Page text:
Growing in the Twin Cities with Backyard Harvest

Building a sustainable (and delicious) urban food system – one yard at a time

Unusual Quantities July 6, 2009

Filed under: Lisa's Blog: Backyard Harvest Garden-owner — Lisa @ 9:29 pm


[[photo by: WontonBrutality]]


We’ve continued to get amazing harvests twice a week from Stefan’s work – bags of salad greens, kale, chard, and little nuggets of radishes and peas hiding in the bottom. I think I’ve mentioned it before, but we’re sharing our haul with another couple. So, all told, the garden thus far has been feeding four adults and a six-month-old for a couple of solid meals a week since our harvests started.

Last year, the husband and I bought in on a CSA. We wanted to do it for a number of different experimental reasons – forcing us to try and work with things we wouldn’t normally buy, learning more about what grows here when, and just generally remembering how amazingly different in-season produce tastes versus some mid-winter greenhouse stuff can have a such a strange non-taste. The biggest thing we learned, though, wasn’t something we anticipated. That, specifically, was what what to do with the unusual quantities of different kinds of stuff we’d get every week.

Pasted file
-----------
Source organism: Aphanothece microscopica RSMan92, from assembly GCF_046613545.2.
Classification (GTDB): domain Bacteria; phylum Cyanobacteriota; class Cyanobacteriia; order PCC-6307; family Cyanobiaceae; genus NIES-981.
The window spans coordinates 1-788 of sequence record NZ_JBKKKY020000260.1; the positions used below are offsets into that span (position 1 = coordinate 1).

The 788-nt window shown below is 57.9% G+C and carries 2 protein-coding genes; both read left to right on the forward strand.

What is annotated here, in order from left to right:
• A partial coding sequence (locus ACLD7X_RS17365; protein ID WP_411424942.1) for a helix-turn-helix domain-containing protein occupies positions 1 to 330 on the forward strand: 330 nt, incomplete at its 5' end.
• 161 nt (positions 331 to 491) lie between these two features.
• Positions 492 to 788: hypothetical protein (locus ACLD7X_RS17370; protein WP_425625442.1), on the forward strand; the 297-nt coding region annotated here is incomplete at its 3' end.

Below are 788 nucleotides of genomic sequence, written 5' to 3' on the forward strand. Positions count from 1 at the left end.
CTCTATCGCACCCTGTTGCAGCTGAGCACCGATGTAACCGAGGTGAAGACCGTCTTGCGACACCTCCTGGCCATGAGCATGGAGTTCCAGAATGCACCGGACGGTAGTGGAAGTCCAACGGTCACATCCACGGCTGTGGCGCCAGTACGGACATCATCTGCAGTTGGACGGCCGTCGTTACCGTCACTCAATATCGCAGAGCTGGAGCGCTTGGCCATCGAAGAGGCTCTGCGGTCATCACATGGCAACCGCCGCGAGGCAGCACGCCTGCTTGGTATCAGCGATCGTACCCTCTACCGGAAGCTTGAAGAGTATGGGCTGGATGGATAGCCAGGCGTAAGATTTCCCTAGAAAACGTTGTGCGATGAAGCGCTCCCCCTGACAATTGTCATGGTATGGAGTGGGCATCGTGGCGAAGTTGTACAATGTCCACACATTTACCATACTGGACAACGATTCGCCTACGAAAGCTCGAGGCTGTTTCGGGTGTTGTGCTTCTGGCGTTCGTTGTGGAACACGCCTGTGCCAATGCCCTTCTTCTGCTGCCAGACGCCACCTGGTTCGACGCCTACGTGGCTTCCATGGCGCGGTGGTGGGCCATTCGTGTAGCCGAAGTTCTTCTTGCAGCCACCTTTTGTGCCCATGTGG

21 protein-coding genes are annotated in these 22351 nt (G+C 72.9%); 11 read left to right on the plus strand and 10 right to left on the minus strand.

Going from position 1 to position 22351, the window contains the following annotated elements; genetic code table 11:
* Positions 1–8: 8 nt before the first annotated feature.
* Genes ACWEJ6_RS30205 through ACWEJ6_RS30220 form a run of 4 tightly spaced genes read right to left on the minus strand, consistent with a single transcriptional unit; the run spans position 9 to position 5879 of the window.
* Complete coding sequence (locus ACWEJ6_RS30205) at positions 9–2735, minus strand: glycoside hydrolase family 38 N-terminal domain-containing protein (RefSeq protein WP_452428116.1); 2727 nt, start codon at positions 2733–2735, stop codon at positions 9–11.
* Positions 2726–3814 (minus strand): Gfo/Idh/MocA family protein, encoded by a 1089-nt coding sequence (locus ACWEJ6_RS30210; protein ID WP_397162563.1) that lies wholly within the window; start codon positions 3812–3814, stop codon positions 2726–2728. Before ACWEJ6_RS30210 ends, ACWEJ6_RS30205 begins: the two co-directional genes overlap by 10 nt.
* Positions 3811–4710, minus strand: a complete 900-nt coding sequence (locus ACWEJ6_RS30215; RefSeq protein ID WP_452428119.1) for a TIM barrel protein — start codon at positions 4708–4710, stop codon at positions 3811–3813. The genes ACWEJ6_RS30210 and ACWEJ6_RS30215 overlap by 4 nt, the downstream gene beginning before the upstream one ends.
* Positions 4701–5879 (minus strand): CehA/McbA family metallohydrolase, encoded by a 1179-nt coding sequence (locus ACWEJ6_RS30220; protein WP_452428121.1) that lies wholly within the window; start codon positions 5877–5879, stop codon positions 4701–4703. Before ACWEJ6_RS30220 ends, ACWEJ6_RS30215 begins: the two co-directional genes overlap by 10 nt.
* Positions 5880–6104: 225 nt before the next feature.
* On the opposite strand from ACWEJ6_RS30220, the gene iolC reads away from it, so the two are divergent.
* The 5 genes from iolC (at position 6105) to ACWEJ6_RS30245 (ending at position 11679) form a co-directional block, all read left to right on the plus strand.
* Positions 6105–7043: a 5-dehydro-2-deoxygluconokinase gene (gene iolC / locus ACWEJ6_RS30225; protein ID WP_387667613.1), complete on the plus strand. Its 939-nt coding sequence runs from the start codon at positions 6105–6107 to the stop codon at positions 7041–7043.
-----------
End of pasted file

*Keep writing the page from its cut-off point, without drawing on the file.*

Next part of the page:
The Backyard Harvest garden has had the same kinds of rhythm. We’re getting loads of salad greens that are crunchy, peppery, and delicious without a lot of frou frou added. The kale and chard are easy to quickly sauté and get vast amounts down into a reasonable dinner size. But some of the more delicate offerings have been more like tiny treats rather than main components of a meal.

The peas at the top of this post totally fell into this category – they were sweet, poppy, and juicy. But there were only a few handfuls each harvest for a week before the heat wave killed off the blossoms -and no more peas for us. We’re getting another planting for later in the season. Even without that promise of another haul, these were amazing rinsed off, popped out of the shells, and eaten over the kitchen sink. Seriously, they tasted like summer.

Some people who do a project like this for the first time might be weirded out by huge and tiny harvests of different things, but it’s been delicious training for us. We use what we have and we enjoy even the little snack-y servings. And with these peas? It’s like eating ice cream. Thanks Stefan!


– Lisa in Kingfield



Monday Harvest - July 06, 2009

[[photo by: WontonBrutality]]


The full photo collection for this project is over on Flickr.


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